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BREAD AND DOUGH UNITS FALL 3.2%

Against the Grain introduces gluten-free Everything Bagels and Hot Dog Buns made with 100% olive oil rather than industrial seed oils.

But No. 1 “brand” private label sees its sales jump 11.9% as cash-strapped consumers trade down to less expensive options

Driven primarily by the fresh baked subcategory (+13.6%), sales of frozen bread and dough jumped 10.9% during the 12 weeks ended Sept. 4 (versus the same period a year ago) to $267.9 million across channels, according to Chicago-based market research firm IRI (iriworldwide.com). However, units and volume tumbled 3.2% and 2.9%, respectively, as consumers hit hard by inflation cut back on purchases or opted for more economical value-size packages. Others traded down to less expensive brands, evidenced by the 11.9% jump in private label unit sales (dollars shot up 31.5%).

Meanwhile, the refrigerated dough category registered an eye-popping 20.6% dollar sales gain (to $512.60 million) amid a 5.0% drop in units. Once again, however, private label outperformed the segment as a whole in three of the four refrigerated dough subcategories.

As a result, “Retailers should not shy away from innovating within their private brands, especially as 46% of Gen Z and 43% of millennial shoppers view private brands as better than national brands when it comes to offering new and innovative products,” says Andrew Moberly, senior director, category solutions, at Stamford, Conn.-based Daymon.

However, he continues, new products have been fairly scarce in the frozen and refrigerated bread and dough space during the past few years, which saw some manufacturers pare back their offerings to focus on top sellers. But the few new items that have launched recently not only bring more variety to the segment, but also hint at what lies ahead in 2023 and beyond. 

“Within frozen and refrigerated breads and dough, noteworthy trends we are tracking are flavors with immune-boosting properties, plant-based offerings, and the expansion of globally-inspired options,” says Moberly.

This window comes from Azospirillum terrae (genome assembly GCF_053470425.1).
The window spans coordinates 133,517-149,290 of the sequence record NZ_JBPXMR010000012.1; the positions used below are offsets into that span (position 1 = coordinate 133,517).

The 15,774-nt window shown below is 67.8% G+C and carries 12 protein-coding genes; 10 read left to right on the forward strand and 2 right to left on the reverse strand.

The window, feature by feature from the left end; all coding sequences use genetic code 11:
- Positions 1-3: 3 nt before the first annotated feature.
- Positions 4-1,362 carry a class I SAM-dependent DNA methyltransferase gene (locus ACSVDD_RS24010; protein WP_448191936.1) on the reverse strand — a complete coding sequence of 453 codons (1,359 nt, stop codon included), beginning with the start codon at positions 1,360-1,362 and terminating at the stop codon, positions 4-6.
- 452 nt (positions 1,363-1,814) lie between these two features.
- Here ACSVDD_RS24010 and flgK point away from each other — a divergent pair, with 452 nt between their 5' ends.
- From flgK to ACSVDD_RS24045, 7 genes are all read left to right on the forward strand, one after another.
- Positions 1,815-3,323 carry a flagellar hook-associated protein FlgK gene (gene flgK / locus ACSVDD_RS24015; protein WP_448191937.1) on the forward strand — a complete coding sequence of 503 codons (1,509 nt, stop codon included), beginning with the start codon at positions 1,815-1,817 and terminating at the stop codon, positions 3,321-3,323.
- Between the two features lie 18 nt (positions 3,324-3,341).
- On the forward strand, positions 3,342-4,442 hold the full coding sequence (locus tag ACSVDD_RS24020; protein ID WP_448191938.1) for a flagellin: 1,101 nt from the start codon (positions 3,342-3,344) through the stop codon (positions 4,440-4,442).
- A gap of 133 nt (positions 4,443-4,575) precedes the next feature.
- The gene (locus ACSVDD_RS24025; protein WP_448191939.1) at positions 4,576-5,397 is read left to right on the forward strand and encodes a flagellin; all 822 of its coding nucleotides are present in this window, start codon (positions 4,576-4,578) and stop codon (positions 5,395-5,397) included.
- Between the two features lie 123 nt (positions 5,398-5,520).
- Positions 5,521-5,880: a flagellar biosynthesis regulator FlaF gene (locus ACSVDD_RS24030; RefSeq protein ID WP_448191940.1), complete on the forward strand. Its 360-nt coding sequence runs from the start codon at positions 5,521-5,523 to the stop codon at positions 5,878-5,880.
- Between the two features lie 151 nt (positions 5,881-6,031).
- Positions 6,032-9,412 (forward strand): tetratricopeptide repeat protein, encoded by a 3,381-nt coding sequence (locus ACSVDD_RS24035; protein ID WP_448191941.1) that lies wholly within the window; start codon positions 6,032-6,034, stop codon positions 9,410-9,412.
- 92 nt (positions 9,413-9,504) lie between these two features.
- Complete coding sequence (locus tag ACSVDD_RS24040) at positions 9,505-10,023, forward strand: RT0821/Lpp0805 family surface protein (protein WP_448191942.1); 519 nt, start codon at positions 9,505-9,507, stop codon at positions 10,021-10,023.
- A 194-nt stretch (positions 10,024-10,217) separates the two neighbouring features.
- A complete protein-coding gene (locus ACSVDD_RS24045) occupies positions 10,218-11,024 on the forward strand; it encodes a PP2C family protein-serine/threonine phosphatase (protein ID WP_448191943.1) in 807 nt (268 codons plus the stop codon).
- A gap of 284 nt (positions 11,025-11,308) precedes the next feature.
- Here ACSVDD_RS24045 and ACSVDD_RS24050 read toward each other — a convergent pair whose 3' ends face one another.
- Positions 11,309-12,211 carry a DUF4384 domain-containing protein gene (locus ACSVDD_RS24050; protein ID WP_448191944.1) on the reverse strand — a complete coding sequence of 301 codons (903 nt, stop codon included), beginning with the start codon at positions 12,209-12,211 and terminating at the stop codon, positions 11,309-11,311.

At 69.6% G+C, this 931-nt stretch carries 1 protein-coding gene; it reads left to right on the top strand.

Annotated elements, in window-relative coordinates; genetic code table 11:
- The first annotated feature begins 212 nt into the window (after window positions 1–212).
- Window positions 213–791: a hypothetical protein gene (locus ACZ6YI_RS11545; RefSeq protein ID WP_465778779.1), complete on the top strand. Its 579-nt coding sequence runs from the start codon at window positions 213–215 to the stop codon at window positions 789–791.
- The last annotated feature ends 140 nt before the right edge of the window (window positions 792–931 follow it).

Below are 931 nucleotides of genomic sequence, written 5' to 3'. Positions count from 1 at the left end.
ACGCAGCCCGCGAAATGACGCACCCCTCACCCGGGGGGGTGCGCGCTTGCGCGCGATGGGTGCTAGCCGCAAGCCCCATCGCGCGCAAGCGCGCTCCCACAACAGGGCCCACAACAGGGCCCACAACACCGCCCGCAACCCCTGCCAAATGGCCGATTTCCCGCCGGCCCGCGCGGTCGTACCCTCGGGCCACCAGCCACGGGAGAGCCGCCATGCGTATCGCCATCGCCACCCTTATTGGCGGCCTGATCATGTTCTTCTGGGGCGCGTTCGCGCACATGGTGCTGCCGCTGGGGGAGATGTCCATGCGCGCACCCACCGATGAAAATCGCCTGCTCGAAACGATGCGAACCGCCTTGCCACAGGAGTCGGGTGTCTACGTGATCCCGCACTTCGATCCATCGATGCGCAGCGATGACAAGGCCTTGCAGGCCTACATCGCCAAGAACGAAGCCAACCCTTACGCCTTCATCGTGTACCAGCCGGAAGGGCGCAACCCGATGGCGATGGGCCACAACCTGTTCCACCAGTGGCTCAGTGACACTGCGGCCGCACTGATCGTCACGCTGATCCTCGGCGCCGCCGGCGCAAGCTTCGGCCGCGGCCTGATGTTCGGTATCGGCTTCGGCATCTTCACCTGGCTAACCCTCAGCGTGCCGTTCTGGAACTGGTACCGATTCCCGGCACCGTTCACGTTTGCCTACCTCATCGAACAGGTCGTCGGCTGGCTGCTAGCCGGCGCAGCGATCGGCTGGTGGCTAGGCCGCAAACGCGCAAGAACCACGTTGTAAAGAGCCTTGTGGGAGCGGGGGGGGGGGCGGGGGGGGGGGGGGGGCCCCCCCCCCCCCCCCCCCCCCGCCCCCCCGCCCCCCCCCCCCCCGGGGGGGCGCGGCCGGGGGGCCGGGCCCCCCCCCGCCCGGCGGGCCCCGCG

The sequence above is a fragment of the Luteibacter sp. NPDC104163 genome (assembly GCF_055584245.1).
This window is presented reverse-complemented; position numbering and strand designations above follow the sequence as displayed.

To that end, Against the Grain Gourmet is replacing all industrial seed oils in its breads and pizzas with 100% olive oil, says president Mike Watts. The Brattleboro, Vt.-based company is not only gluten-free, but also free of all grains and chemical additives. Against the Grain also expanded its lineup this summer with Hot Dog Buns and Everything Bagels, meeting consumer demand for “that classic savory combo of sesame seed, garlic, onions, poppy seeds, and salt,” says Watts. The company is also preparing a new launch for spring 2023, though it’s not quite ready to reveal the details.

General Mills ushers in holiday baking season with a slew of limited edition refrigerated roll and cookie doughs.

STEADY DEMAND FOR PREMIUM ITEMS 

Although inflation continues to shape buying habits, some manufacturers still see an opportunity for more premium natural bread products as opposed to value-priced selections. New natural products can help not only grow the category but also margins for retailers, as “premium items are still not losing market share despite recessionary behaviors,” says Ayeshah Abuelhiga, founder and CEO of Baltimore-based Mason Dixie Foods. 

The company plans to launch a new ready-to-heat biscuit in 2023, she reports. “These biscuits will be the same great recipe, but fully baked so our fans can just heat and serve versus waiting for 25 minutes to bake from raw.” The rationale for the launch is not only to provide “a quality biscuit made from clean, simple ingredients,” but to meet consumer demand for convenient comfort food, says Abuelhiga. Appropriate for snacking or for a kids meal, each small biscuit will contain only 100 calories, tapping into another key category trend.